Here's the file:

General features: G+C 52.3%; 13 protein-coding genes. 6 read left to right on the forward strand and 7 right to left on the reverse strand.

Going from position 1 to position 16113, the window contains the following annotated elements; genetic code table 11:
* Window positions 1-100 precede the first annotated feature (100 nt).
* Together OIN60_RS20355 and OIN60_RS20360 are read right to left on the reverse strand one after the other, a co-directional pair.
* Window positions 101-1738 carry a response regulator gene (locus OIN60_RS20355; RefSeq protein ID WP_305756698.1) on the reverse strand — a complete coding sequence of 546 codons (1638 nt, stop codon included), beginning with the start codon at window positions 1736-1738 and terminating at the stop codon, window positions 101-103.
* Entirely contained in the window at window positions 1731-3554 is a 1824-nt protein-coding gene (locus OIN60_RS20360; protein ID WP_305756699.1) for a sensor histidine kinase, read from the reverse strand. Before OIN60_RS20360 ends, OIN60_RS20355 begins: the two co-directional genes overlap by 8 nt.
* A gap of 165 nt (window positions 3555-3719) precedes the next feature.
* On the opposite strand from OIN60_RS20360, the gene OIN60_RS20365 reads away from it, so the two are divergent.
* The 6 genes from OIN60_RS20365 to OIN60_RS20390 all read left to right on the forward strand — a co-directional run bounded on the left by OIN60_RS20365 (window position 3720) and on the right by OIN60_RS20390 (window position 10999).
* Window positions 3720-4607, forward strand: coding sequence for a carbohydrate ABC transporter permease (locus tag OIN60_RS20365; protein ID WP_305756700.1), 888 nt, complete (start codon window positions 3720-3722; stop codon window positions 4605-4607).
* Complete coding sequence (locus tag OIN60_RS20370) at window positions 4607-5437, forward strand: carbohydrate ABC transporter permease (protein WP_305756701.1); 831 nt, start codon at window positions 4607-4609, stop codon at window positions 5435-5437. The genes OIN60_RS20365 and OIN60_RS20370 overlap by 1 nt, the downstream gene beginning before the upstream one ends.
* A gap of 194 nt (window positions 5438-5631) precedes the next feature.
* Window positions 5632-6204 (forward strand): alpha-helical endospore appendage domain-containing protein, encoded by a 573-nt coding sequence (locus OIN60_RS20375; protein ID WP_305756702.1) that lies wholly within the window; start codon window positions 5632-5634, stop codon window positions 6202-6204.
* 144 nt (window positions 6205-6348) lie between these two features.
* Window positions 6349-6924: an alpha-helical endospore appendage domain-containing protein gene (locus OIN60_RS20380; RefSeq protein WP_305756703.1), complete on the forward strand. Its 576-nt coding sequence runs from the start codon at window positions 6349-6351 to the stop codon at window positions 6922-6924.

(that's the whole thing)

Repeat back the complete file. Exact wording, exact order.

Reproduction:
General features: G+C 52.3%; 13 protein-coding genes. 6 read left to right on the forward strand and 7 right to left on the reverse strand.

Going from position 1 to position 16113, the window contains the following annotated elements; genetic code table 11:
* Window positions 1-100 precede the first annotated feature (100 nt).
* Together OIN60_RS20355 and OIN60_RS20360 are read right to left on the reverse strand one after the other, a co-directional pair.
* Window positions 101-1738 carry a response regulator gene (locus OIN60_RS20355; RefSeq protein ID WP_305756698.1) on the reverse strand — a complete coding sequence of 546 codons (1638 nt, stop codon included), beginning with the start codon at window positions 1736-1738 and terminating at the stop codon, window positions 101-103.
* Entirely contained in the window at window positions 1731-3554 is a 1824-nt protein-coding gene (locus OIN60_RS20360; protein ID WP_305756699.1) for a sensor histidine kinase, read from the reverse strand. Before OIN60_RS20360 ends, OIN60_RS20355 begins: the two co-directional genes overlap by 8 nt.
* A gap of 165 nt (window positions 3555-3719) precedes the next feature.
* On the opposite strand from OIN60_RS20360, the gene OIN60_RS20365 reads away from it, so the two are divergent.
* The 6 genes from OIN60_RS20365 to OIN60_RS20390 all read left to right on the forward strand — a co-directional run bounded on the left by OIN60_RS20365 (window position 3720) and on the right by OIN60_RS20390 (window position 10999).
* Window positions 3720-4607, forward strand: coding sequence for a carbohydrate ABC transporter permease (locus tag OIN60_RS20365; protein ID WP_305756700.1), 888 nt, complete (start codon window positions 3720-3722; stop codon window positions 4605-4607).
* Complete coding sequence (locus tag OIN60_RS20370) at window positions 4607-5437, forward strand: carbohydrate ABC transporter permease (protein WP_305756701.1); 831 nt, start codon at window positions 4607-4609, stop codon at window positions 5435-5437. The genes OIN60_RS20365 and OIN60_RS20370 overlap by 1 nt, the downstream gene beginning before the upstream one ends.
* A gap of 194 nt (window positions 5438-5631) precedes the next feature.
* Window positions 5632-6204 (forward strand): alpha-helical endospore appendage domain-containing protein, encoded by a 573-nt coding sequence (locus OIN60_RS20375; protein ID WP_305756702.1) that lies wholly within the window; start codon window positions 5632-5634, stop codon window positions 6202-6204.
* 144 nt (window positions 6205-6348) lie between these two features.
* Window positions 6349-6924: an alpha-helical endospore appendage domain-containing protein gene (locus OIN60_RS20380; RefSeq protein WP_305756703.1), complete on the forward strand. Its 576-nt coding sequence runs from the start codon at window positions 6349-6351 to the stop codon at window positions 6922-6924.